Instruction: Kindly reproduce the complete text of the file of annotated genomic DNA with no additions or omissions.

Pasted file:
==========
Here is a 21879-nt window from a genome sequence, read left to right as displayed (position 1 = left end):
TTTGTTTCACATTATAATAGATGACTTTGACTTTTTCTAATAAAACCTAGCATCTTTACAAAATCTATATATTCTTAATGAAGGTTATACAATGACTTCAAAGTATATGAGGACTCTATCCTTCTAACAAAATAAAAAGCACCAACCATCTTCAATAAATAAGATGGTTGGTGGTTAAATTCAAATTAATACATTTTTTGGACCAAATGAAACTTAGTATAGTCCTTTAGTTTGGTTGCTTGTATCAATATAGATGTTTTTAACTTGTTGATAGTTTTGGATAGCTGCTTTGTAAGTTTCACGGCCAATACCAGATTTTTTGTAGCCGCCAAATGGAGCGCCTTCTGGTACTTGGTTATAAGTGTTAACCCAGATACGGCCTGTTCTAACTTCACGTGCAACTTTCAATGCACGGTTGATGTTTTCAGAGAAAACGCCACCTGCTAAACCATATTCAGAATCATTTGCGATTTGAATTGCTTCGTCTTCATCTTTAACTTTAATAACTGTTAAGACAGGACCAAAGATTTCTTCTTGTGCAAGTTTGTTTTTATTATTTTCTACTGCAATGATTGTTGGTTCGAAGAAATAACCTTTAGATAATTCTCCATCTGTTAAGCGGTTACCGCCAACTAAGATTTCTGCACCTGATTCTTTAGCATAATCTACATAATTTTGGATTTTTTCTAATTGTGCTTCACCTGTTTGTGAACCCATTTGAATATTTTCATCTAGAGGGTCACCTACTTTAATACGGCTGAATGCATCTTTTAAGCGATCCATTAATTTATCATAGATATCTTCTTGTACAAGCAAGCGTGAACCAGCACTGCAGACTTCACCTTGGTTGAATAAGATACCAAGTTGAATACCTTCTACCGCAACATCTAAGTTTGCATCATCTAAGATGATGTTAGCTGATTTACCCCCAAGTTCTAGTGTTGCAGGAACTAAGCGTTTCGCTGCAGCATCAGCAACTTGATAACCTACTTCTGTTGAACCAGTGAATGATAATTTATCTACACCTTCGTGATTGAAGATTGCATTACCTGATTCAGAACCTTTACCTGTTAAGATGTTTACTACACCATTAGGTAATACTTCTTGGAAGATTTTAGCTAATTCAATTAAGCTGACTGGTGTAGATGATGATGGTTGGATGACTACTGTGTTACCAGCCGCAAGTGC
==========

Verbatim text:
Here is a 21879-nt window from a genome sequence, read left to right as displayed (position 1 = left end):
TTTGTTTCACATTATAATAGATGACTTTGACTTTTTCTAATAAAACCTAGCATCTTTACAAAATCTATATATTCTTAATGAAGGTTATACAATGACTTCAAAGTATATGAGGACTCTATCCTTCTAACAAAATAAAAAGCACCAACCATCTTCAATAAATAAGATGGTTGGTGGTTAAATTCAAATTAATACATTTTTTGGACCAAATGAAACTTAGTATAGTCCTTTAGTTTGGTTGCTTGTATCAATATAGATGTTTTTAACTTGTTGATAGTTTTGGATAGCTGCTTTGTAAGTTTCACGGCCAATACCAGATTTTTTGTAGCCGCCAAATGGAGCGCCTTCTGGTACTTGGTTATAAGTGTTAACCCAGATACGGCCTGTTCTAACTTCACGTGCAACTTTCAATGCACGGTTGATGTTTTCAGAGAAAACGCCACCTGCTAAACCATATTCAGAATCATTTGCGATTTGAATTGCTTCGTCTTCATCTTTAACTTTAATAACTGTTAAGACAGGACCAAAGATTTCTTCTTGTGCAAGTTTGTTTTTATTATTTTCTACTGCAATGATTGTTGGTTCGAAGAAATAACCTTTAGATAATTCTCCATCTGTTAAGCGGTTACCGCCAACTAAGATTTCTGCACCTGATTCTTTAGCATAATCTACATAATTTTGGATTTTTTCTAATTGTGCTTCACCTGTTTGTGAACCCATTTGAATATTTTCATCTAGAGGGTCACCTACTTTAATACGGCTGAATGCATCTTTTAAGCGATCCATTAATTTATCATAGATATCTTCTTGTACAAGCAAGCGTGAACCAGCACTGCAGACTTCACCTTGGTTGAATAAGATACCAAGTTGAATACCTTCTACCGCAACATCTAAGTTTGCATCATCTAAGATGATGTTAGCTGATTTACCCCCAAGTTCTAGTGTTGCAGGAACTAAGCGTTTCGCTGCAGCATCAGCAACTTGATAACCTACTTCTGTTGAACCAGTGAATGATAATTTATCTACACCTTCGTGATTGAAGATTGCATTACCTGATTCAGAACCTTTACCTGTTAAGATGTTTACTACACCATTAGGTAATACTTCTTGGAAGATTTTAGCTAATTCAATTAAGCTGACTGGTGTAGATGATGATGGTTGGATGACTACTGTGTTACCAGCCGCAAGTGC